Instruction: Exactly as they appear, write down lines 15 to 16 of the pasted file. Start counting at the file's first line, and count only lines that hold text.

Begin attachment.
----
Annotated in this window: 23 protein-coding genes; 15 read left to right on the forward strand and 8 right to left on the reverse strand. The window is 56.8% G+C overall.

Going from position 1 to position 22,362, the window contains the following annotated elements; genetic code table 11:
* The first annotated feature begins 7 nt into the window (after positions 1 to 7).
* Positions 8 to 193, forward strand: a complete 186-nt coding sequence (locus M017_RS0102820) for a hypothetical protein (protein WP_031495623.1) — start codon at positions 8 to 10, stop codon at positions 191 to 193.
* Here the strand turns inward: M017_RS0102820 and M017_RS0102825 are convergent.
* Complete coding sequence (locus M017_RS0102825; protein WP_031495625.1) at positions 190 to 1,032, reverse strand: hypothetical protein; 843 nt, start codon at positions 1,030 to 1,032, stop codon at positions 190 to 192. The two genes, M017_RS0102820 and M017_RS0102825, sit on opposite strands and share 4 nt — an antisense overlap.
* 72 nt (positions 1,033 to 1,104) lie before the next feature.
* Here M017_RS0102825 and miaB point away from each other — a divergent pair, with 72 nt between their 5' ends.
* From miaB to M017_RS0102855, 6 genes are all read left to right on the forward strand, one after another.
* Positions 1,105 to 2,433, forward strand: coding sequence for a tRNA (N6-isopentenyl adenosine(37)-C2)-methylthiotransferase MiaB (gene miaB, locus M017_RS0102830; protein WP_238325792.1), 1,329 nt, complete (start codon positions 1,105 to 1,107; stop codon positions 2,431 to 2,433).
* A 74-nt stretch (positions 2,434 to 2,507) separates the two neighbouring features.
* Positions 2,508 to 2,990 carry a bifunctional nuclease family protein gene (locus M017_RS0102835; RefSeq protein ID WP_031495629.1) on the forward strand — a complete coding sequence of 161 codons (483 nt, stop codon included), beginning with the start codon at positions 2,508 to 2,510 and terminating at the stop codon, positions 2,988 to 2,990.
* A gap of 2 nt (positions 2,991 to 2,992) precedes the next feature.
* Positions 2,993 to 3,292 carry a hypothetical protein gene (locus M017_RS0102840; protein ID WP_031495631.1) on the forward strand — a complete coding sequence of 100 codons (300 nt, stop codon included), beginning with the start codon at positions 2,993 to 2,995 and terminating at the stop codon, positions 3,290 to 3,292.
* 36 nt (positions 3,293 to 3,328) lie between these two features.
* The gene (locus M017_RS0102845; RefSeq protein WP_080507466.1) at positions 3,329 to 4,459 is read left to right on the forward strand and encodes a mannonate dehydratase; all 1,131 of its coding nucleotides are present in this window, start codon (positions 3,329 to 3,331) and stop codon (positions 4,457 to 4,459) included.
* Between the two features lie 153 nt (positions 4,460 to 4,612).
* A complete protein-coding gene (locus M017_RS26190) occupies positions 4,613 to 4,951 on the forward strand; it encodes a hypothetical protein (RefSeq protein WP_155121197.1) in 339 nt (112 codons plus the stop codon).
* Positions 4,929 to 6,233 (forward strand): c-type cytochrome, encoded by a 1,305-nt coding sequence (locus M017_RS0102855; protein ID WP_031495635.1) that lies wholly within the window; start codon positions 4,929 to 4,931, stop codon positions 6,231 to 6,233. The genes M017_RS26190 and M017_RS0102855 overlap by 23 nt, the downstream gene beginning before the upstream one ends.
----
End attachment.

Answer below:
* 36 nt (positions 3,293 to 3,328) lie between these two features.
* The gene (locus M017_RS0102845; RefSeq protein WP_080507466.1) at positions 3,329 to 4,459 is read left to right on the forward strand and encodes a mannonate dehydratase; all 1,131 of its coding nucleotides are present in this window, start codon (positions 3,329 to 3,331) and stop codon (positions 4,457 to 4,459) included.